5% of Americans suffer with depression
According to information from a new study, approximately 5% of Americans 12 years and older suffer with depression. Additionally, among those suffering from depression, 80% relayed that the illness interferes with their daily functioning. According to the CDC, 22% percent of women and 35% of men reported that their depression made it difficult for them to work, to perform household chores, or to have healthy social interactions.
The researchers conducting the study thought that results would reflect a number higher than 5%. “We were really expecting something in the range of 6.5 or even seven percent,” Laura A. Pratt, PhD, author of the study, said. Although the nationwide percentage of those with depression is lower than expected, depression creates huge costs for the U.S. In the year 2000 an estimated cost of $83 billion dollars resulted from the illness, and almost two thirds of that figure was from “…resulting lowered productivity and workplace absenteeism.” Most regrettably only 39% of those with sever depression were reported to receive treatment. The following is an excerpt of an article from Medpage Today that reviews the study’s findings:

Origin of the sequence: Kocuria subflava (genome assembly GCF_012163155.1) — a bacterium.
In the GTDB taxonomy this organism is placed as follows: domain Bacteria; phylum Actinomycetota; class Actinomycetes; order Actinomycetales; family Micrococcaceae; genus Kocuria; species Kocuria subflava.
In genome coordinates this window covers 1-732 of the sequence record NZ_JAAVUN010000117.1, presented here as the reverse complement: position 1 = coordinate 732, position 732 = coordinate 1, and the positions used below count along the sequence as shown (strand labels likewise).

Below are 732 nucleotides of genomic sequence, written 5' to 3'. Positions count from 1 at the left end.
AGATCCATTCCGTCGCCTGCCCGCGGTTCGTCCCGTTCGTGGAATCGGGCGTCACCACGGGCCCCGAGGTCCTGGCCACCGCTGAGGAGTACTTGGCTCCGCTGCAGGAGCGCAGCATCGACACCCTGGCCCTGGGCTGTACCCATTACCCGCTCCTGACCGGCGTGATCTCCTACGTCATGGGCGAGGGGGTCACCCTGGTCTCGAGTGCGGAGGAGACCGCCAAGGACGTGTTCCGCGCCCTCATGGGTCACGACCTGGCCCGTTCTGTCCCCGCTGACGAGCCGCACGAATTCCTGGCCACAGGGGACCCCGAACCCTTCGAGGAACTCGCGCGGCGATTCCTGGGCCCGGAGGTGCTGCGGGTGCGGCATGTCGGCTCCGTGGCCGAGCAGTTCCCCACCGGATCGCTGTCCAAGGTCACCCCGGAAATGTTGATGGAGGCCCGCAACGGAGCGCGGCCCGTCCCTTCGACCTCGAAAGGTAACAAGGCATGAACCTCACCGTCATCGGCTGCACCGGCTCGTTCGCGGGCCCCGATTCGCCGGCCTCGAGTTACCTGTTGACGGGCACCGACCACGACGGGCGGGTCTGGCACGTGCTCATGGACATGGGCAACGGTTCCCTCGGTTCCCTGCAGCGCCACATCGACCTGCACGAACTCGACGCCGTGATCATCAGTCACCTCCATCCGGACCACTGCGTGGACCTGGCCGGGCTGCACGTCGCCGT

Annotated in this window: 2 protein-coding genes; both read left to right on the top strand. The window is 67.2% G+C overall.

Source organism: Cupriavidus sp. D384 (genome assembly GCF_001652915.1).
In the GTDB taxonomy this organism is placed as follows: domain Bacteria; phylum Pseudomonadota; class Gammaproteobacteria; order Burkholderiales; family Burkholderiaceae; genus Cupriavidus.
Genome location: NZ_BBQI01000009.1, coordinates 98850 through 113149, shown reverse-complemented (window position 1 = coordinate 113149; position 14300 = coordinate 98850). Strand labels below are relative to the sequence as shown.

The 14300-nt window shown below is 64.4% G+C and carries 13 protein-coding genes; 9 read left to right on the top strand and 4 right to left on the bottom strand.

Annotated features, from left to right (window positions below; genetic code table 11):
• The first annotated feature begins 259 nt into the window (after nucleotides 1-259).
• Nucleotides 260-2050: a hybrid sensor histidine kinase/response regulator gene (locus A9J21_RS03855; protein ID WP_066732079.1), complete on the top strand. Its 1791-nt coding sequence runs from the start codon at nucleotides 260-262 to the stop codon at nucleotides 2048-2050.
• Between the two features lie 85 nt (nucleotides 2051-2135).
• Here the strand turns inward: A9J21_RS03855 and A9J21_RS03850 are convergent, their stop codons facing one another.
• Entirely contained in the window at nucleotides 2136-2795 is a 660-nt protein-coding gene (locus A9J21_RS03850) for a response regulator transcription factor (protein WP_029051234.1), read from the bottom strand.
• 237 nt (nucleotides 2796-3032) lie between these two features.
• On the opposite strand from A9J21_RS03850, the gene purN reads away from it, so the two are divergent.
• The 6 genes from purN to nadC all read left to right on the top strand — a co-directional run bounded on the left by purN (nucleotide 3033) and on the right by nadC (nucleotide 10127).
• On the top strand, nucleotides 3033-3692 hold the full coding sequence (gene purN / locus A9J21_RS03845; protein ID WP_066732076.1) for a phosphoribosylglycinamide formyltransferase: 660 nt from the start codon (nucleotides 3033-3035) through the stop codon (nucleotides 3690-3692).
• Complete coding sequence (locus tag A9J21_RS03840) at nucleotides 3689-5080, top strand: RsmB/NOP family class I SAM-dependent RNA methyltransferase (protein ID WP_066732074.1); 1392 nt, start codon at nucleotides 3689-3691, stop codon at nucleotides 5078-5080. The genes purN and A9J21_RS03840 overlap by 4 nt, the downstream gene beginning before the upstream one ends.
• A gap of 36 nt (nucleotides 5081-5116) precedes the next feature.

Dr. Pratt said the survey might not have counted those who were simply prescribed antidepressants by their doctor rather than seeking counseling. She also said rates of treatment are higher than in the past, but might not necessarily meet minimally acceptable requirements.
“Both the rate and quality of treatment need to be improved,” she said.
The researchers said people don’t get treated likely because they don’t realize they have a treatable illness, or that they don’t believe treatment works. Also, they’re afraid of the stigma that surrounds mental illness.
Researchers also said there’s a lack of insurance coverage for mental healthcare.
When the data were analyzed by age, sex, and ethnicity, researchers found that rates of depression were higher in those ages 40 to 59 years old, in women, and in non-Hispanic blacks.
Those in middle-age were more depressed than the elderly and those in the 12 to 17 and 18 to 39 age groups (7.3% versus 4.3%, 4.7%, and 4%, respectively).
Women were more likely than men to be depressed (6.7% versus 4%), and non-Hispanic blacks suffered were more likely to have the illness than Mexican-Americans and non-Hispanic whites (8% versus 6.3% and 4.8%, respectively).
Analysis also showed that the poor are more likely to be depressed than those living above the poverty level.